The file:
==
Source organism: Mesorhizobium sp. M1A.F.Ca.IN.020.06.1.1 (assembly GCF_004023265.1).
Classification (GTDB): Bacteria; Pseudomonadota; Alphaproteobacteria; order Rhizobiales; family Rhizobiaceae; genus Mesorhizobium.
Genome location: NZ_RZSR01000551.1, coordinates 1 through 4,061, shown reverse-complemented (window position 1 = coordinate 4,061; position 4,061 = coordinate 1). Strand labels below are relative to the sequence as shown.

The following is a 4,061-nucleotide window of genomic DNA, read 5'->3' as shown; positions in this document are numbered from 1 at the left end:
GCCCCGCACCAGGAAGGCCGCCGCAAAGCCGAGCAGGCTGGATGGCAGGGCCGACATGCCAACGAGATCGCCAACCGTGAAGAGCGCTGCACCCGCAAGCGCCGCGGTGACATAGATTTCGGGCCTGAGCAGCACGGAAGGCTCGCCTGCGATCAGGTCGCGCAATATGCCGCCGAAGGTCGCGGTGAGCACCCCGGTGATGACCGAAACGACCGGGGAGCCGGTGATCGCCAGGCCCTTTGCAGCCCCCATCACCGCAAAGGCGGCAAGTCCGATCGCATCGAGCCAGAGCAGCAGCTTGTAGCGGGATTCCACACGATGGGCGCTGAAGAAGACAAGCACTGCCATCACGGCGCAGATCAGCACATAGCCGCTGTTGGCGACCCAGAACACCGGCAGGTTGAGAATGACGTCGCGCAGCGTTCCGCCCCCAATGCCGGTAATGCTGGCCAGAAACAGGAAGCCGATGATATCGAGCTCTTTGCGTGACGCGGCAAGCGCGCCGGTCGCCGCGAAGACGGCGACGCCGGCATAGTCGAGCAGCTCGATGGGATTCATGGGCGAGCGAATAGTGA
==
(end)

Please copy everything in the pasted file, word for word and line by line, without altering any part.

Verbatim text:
Source organism: Mesorhizobium sp. M1A.F.Ca.IN.020.06.1.1 (assembly GCF_004023265.1).
Classification (GTDB): Bacteria; Pseudomonadota; Alphaproteobacteria; order Rhizobiales; family Rhizobiaceae; genus Mesorhizobium.
Genome location: NZ_RZSR01000551.1, coordinates 1 through 4,061, shown reverse-complemented (window position 1 = coordinate 4,061; position 4,061 = coordinate 1). Strand labels below are relative to the sequence as shown.

The following is a 4,061-nucleotide window of genomic DNA, read 5'->3' as shown; positions in this document are numbered from 1 at the left end:
GCCCCGCACCAGGAAGGCCGCCGCAAAGCCGAGCAGGCTGGATGGCAGGGCCGACATGCCAACGAGATCGCCAACCGTGAAGAGCGCTGCACCCGCAAGCGCCGCGGTGACATAGATTTCGGGCCTGAGCAGCACGGAAGGCTCGCCTGCGATCAGGTCGCGCAATATGCCGCCGAAGGTCGCGGTGAGCACCCCGGTGATGACCGAAACGACCGGGGAGCCGGTGATCGCCAGGCCCTTTGCAGCCCCCATCACCGCAAAGGCGGCAAGTCCGATCGCATCGAGCCAGAGCAGCAGCTTGTAGCGGGATTCCACACGATGGGCGCTGAAGAAGACAAGCACTGCCATCACGGCGCAGATCAGCACATAGCCGCTGTTGGCGACCCAGAACACCGGCAGGTTGAGAATGACGTCGCGCAGCGTTCCGCCCCCAATGCCGGTAATGCTGGCCAGAAACAGGAAGCCGATGATATCGAGCTCTTTGCGTGACGCGGCAAGCGCGCCGGTCGCCGCGAAGACGGCGACGCCGGCATAGTCGAGCAGCTCGATGGGATTCATGGGCGAGCGAATAGTGA